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Rockwell Automation smoothing path to digitization

Nov. 7, 2016
Emphasis is on making advanced tools and services easy to implement, easy to use, and ultimately easy to buy

Over the past several years, Rockwell Automation has ably proven the potential of The Connected Enterprise, the company’s vision for plant-floor sensor-to-enterprise level system integration, to yield outsized business benefits through improved upward visibility and downward decision-making.

In the course of its own “global process transformation,” which is built on the roll-out of the company’s FactoryTalk ProductionCentre MES solution across 20 manufacturing facilities, the company rationalized business processes and booked enviable improvements in plant performance, supply chain efficiency and customer service. Inventory, for example, dropped from 120 days to 82; on-time delivery improved from the mid-80s to 96%; and quality, as measured by defect rates, improved by 50%.

[sidebar id =1]“But now we’re in phase two,” said John Genovesi, vice president and general manager of the company’s information solutions and process business in his opening remarks to the annual gathering of the Process Solutions User Group this week in Atlanta, during the run-up to the 25th anniversary Automation Fair. Not satisfied with the dramatic yet incremental, the company has started seeking discoveries that spring from analyzing combinations of production data and enterprise data. “Suddenly we can get after warranty problems and relate them back to manufacturing issues,” Genovesi noted. The company also has begun to relate field failure patterns to production variables and to discover new correlations through Pareto analysis.

This is just the sort of transformative digitization that Rockwell Automation seeks to help its customers realize in their own organizations. “Much of our focus now is on making our solutions easier to use, less expensive and easier to access,” Genovesi said.

Building on the modern DCS

Rockwell Automation already offers a world-beating “modern DCS” in its PlantPAx modern distributed control system, according to Genovesi. Key differentiators include scalability, flexibility, ease of implementation and use, as well as the ability to satisfy all of a plant’s multi-disciplinary control needs in a unified system. “It’s not process control with a PLC, it’s a single architecture across your entire plant,” Genovesi said.

For its part, Rockwell Automation will continue to build on the core value proposition of The Connected Enterprise. That is, to reduce time to market, lower total cost of ownership, improve asset utilization and reduce enterprise risk. It plans to build on established capabilities around smart assets, information orchestration, data management, networks and security, and integrated architecture with increasingly scalable manufacturing execution system (MES) capabilities, scalable analytics, mobility and collaboration solutions as well as connected services.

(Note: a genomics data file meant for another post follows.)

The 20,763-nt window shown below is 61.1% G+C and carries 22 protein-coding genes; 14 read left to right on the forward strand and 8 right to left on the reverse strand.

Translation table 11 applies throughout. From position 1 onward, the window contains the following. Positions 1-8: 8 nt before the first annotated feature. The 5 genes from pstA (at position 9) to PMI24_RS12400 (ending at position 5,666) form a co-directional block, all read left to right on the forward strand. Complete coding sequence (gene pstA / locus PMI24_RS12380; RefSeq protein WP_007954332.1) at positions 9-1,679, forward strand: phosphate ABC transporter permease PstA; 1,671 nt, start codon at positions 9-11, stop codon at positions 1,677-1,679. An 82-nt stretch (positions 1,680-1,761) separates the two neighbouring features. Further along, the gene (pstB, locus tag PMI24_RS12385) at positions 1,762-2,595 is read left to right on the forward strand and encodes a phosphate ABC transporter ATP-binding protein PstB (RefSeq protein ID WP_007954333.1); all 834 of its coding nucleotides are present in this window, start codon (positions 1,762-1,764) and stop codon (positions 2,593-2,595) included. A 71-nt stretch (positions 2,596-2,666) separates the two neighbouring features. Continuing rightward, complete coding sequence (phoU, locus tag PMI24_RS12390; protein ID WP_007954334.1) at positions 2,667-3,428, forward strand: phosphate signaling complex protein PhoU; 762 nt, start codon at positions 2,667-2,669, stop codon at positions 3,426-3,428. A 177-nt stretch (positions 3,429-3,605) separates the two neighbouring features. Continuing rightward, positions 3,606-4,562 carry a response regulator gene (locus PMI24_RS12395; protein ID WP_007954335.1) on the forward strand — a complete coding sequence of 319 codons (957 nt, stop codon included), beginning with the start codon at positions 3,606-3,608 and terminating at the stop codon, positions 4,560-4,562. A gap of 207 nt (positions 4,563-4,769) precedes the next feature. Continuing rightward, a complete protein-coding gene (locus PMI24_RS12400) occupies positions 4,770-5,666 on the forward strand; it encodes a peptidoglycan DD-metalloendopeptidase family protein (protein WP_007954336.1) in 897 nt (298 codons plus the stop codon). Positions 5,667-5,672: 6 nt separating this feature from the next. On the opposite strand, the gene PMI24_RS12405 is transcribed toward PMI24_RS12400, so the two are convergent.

Scalability and ease of use are particularly important priorities for the Rockwell Automation offering to process users. For example, the company’s model predictive control algorithm now runs embedded at the controller level, as do many batch functions that once ran at a server level. “This allows more users to take advantage of these features, without having to buy a server-level license,” Genovesi said.

For the past three years, Rockwell Automation also has been working on its cloud strategy with key partner Microsoft and its Azure cloud platform. “Our customers weren’t ready then, but the time for the cloud is now,” Genovesi said.

In the coming months, watch for a new range of FactoryTalk Cloud MES capabilities as well as a network crawler and gateway to very quickly provide “cloud connectivity in a secure way,” Genovesi said. FactoryTalk Analytics also are coming down the chute and will provide increasingly predictive and prescriptive analytics that can run on a machine, in the cloud, or anywhere in between.  

And a growing range of Connected Services from Rockwell Automation are designed to help the company’s customers take advantage of new digital technologies. These range from network and security assessment services to gauge preparedness for digitization initiatives to asset management and reliability services, production and application lifecycle support services, people and asset safety services, and remote monitoring and cloud analytics services.

Just as it is in our personal lives, digitization—as represented by Big Data, the Industrial Internet of Things (IIoT), and Industrie 4.0—is a powerful wave, according to Genovesi. The question is: “How can we leverage them in industry?”

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About the Author

Keith Larson | Group Publisher

Keith Larson is group publisher responsible for Endeavor Business Media's Industrial Processing group, including Automation World, Chemical Processing, Control, Control Design, Food Processing, Pharma Manufacturing, Plastics Machinery & Manufacturing, Processing and The Journal.

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